Fast Approximate Pattern Matching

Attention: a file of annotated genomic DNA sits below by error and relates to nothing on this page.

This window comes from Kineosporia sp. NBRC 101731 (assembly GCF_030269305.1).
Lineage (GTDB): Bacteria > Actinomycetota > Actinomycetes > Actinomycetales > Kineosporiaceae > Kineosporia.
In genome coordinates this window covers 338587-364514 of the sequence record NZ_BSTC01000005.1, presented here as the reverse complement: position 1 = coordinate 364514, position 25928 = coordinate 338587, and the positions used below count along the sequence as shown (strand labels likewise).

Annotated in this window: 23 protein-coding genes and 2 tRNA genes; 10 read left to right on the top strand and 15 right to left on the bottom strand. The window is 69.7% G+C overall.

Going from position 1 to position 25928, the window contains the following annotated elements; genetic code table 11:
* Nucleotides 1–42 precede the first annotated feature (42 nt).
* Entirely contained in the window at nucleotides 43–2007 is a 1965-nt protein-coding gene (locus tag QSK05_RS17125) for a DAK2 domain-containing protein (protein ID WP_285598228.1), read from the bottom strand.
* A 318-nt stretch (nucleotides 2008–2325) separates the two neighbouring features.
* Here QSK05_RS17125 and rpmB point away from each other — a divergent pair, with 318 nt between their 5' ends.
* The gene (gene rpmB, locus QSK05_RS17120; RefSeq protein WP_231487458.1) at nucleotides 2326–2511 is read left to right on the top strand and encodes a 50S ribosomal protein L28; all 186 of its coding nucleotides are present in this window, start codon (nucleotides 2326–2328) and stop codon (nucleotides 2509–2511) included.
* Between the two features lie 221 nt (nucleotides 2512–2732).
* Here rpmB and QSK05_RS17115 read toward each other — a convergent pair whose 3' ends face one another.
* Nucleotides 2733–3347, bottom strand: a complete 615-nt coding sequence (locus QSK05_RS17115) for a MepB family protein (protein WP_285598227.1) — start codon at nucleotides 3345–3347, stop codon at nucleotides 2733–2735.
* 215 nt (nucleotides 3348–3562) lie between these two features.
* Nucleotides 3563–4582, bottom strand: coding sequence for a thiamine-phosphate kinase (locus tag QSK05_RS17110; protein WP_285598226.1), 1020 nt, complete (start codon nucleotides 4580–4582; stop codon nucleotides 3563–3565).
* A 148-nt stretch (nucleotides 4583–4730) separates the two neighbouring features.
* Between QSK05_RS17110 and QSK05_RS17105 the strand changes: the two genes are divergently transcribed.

We present a new algorithm for on-line approximate string matching. The algorithm is based on the simulation of a non-deterministic finite automaton built from the pattern and using the text as input. This simulation uses bit operations on a RAM machine with word length $O(\log n)$, being $n$ the maximum size of the text. The running time achieved is $O(n)$ for patterns of small size $m$ (i.e. $m = O(\sqrt{\log n}))$, independently of the maximum number of errors allowed, $k$. This algorithm is then used to design two general algorithms. One of them partitions the problem into subproblems, while the other partitions the automaton into subautomata. These algorithms are combined to obtain a hybrid algorithm which on average is linear for moderate $k/m$ ratios, $O(\sqrt{mk/\log n}~n)$ for medium ratios, and $O((m-k)kn/\log n)$ for large ratios. We show experimentally that this hybrid algorithm is faster than previous ones for moderate size patterns, which is the case in text searching. This works is also a good example of the use of analysis of algorithms for algorithmic design.